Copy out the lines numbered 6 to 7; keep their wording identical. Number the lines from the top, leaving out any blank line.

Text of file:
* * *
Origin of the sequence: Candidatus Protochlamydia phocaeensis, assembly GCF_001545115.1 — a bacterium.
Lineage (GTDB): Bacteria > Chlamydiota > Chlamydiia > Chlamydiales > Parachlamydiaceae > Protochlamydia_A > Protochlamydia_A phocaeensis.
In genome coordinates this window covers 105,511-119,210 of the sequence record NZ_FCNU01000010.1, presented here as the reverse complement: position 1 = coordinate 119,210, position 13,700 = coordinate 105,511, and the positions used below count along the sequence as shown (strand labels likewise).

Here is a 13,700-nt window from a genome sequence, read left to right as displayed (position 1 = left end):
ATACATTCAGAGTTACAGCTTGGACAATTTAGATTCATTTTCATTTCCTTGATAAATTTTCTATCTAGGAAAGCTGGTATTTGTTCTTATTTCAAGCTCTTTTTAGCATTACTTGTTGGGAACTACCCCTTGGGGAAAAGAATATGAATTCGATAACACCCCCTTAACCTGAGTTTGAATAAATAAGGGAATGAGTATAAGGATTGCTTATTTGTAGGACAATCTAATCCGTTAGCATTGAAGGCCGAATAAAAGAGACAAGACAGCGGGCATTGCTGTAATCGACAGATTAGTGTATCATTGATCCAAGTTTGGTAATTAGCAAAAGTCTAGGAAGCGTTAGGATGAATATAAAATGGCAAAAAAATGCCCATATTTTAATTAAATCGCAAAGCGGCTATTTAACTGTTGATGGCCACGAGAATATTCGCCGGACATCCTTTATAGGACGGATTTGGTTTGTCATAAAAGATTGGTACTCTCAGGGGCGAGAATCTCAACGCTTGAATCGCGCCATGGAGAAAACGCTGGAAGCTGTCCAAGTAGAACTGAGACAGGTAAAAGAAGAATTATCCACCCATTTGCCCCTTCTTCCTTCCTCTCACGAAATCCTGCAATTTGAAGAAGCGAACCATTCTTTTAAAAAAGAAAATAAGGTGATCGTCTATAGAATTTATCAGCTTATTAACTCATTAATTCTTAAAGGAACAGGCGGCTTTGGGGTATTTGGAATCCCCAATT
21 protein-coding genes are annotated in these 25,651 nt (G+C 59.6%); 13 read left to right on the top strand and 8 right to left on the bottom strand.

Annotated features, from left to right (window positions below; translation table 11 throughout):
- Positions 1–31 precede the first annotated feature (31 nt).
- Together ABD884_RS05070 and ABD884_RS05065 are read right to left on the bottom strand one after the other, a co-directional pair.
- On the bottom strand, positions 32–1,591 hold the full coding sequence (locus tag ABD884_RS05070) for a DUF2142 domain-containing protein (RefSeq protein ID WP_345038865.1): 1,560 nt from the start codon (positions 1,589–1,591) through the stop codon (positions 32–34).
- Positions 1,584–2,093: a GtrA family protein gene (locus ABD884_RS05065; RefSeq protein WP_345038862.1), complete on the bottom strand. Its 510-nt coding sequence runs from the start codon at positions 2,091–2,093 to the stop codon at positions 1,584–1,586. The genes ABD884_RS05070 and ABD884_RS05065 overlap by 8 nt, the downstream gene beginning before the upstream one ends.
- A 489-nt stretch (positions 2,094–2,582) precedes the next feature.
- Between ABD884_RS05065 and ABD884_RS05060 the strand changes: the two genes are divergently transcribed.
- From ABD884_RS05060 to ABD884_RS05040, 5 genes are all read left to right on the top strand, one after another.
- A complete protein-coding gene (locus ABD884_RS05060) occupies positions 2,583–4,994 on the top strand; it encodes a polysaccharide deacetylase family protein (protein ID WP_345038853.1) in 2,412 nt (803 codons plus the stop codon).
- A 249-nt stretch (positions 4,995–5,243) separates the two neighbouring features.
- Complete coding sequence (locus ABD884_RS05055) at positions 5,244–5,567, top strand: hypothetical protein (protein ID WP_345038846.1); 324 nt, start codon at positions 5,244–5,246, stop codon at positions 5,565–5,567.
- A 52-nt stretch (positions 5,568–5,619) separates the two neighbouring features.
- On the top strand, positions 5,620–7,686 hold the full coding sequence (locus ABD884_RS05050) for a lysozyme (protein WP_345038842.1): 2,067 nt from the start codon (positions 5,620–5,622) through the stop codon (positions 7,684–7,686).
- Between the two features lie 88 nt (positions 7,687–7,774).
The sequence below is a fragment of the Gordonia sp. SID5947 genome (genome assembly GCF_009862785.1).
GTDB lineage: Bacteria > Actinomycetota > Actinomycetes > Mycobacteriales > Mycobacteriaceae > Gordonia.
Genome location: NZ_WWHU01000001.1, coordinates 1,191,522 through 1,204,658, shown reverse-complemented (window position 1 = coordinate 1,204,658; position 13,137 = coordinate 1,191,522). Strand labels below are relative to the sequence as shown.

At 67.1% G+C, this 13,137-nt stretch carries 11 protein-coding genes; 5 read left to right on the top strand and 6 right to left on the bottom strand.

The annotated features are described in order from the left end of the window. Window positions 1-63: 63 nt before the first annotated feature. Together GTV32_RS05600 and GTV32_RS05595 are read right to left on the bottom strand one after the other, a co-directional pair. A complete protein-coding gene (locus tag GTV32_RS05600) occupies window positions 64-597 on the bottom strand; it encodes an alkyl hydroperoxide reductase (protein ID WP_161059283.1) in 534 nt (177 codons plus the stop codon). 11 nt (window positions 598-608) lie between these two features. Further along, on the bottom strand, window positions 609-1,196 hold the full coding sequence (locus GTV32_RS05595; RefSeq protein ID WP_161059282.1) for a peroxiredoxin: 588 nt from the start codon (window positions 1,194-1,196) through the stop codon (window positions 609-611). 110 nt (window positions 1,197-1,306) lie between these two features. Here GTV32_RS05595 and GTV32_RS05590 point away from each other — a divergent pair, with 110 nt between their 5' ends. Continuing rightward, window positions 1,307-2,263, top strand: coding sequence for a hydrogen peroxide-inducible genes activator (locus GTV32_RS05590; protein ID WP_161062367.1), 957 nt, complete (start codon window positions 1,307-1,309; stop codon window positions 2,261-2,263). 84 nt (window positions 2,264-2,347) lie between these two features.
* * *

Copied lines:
21 protein-coding genes are annotated in these 25,651 nt (G+C 59.6%); 13 read left to right on the top strand and 8 right to left on the bottom strand.

Annotated features, from left to right (window positions below; translation table 11 throughout):